The ultrasonic method then refers to a method, in which two pieces containing metal are pressed against each other while vibration energy at an ultrasound frequency is brought to the area of the joint. Due to the effect of the ultrasound and the pressure created between the surfaces to be joined, the pieces to be joined are bonded metallurgically. Methods and equipment for ultrasonic bonding are commercially available. Ultrasonic bonding has the advantage that a high temperature is not required to form a bond.
The terms metal layer, metal film, metal contact bump, metal contact zone, and in general a metal item, refer to the fact that the manufacturing material of the item contains enough of at least one metal for the item to form a metallurgical bond with another item. The item can naturally also include several metals as layers, accumulations, zones, or metal alloys. Possible metals include particularly copper, aluminium, gold, and tin.
The term thermo-compression method refers in turn to a method, in which two pieces containing metal are pressed against each other while thermal energy is brought to the area of the joint. The effect of the thermal energy and the pressure created between the surfaces to be joined cause the pieces to be joined to be bonded metallurgically. Methods and equipment for thermo-compression bonding are also commercially available.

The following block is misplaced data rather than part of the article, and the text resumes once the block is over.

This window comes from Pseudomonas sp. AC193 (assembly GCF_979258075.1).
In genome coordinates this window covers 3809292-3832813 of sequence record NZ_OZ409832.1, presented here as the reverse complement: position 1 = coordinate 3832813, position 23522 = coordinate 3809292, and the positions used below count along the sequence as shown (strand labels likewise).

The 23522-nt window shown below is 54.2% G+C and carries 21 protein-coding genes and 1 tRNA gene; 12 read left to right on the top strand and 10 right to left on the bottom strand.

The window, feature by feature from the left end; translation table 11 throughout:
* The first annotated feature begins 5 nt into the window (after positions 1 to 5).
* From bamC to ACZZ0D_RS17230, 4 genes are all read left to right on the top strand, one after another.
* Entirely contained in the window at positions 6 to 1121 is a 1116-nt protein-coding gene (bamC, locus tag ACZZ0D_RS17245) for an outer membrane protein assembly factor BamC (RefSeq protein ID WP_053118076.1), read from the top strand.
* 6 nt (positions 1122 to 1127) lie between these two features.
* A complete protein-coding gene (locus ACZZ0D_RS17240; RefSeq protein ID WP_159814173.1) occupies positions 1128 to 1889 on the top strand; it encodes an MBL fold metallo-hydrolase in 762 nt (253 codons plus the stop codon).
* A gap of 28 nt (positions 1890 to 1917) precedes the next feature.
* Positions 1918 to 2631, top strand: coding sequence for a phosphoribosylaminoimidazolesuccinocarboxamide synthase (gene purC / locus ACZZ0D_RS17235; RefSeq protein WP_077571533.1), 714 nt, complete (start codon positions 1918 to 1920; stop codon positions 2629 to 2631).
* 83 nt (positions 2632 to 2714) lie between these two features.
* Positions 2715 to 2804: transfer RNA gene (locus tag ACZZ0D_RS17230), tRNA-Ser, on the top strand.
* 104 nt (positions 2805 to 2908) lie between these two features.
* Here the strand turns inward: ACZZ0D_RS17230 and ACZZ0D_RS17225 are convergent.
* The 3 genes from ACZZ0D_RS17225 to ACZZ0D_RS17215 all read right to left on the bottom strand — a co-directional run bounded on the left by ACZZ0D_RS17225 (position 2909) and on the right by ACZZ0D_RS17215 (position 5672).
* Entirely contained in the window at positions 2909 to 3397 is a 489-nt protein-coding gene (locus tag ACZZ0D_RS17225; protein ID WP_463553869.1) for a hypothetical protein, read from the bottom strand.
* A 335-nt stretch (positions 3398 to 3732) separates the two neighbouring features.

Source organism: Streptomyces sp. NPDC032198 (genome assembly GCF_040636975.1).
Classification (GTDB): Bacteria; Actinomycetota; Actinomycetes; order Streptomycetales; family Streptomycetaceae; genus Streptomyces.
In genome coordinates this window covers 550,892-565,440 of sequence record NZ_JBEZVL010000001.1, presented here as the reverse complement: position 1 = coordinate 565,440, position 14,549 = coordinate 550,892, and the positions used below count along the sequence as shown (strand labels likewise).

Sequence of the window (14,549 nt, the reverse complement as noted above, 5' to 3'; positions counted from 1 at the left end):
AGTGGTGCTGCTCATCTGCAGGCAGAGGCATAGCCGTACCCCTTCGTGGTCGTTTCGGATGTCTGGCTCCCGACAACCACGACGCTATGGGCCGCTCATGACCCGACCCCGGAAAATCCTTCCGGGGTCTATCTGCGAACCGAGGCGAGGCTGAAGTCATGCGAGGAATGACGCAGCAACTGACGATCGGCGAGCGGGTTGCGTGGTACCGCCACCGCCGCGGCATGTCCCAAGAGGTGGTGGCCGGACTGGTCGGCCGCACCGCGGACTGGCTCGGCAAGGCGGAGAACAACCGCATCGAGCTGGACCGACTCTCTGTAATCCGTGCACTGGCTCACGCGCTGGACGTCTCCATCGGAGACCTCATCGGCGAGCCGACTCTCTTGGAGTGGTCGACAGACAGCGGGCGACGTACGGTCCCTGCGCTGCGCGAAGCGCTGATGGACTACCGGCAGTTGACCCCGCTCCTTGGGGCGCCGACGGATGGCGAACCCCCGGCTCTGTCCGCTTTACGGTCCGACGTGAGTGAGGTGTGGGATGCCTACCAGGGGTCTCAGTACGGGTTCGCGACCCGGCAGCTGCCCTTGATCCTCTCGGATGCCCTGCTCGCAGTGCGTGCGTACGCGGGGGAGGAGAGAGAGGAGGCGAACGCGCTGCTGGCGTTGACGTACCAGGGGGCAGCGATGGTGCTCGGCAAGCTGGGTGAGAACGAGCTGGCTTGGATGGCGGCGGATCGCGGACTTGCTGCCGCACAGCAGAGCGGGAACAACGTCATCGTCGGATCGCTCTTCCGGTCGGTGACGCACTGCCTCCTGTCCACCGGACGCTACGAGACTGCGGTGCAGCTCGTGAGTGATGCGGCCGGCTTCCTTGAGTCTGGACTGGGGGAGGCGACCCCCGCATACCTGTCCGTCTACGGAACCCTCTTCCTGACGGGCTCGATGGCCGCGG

In some embodiments, contact bumps 5, to which the connection zones or contact protrusions 7 of the components 6 are connected, are made on top of the conductive film 4. In such a method, the contact bumps 5 can also be used to align the components 6 during the components' installation stage. The components 6 can, of course, be aligned with the aid of other alignment marks, for example, the alignment holes 3, if such are made in the process being used. In embodiments using contact bumps 5, the procedure can otherwise correspond to embodiments in which contact bumps 5 are not used. The use of contact bumps 5 is justified, for example, if the material of the components' 6 contact zones or contact protrusions 7 is not directly suitable for connection to the selected material of the conducting layer 4. In that case, the material of the contact bumps 5 is selected to permit a bond using the bumps 5 to be created. In such embodiments, the contact bumps 5 are thus intended to match two different conductor materials to each other. For this purpose, the contact bump 5 can also be manufactured as a layered structure, containing two or more layers of possibly differing materials.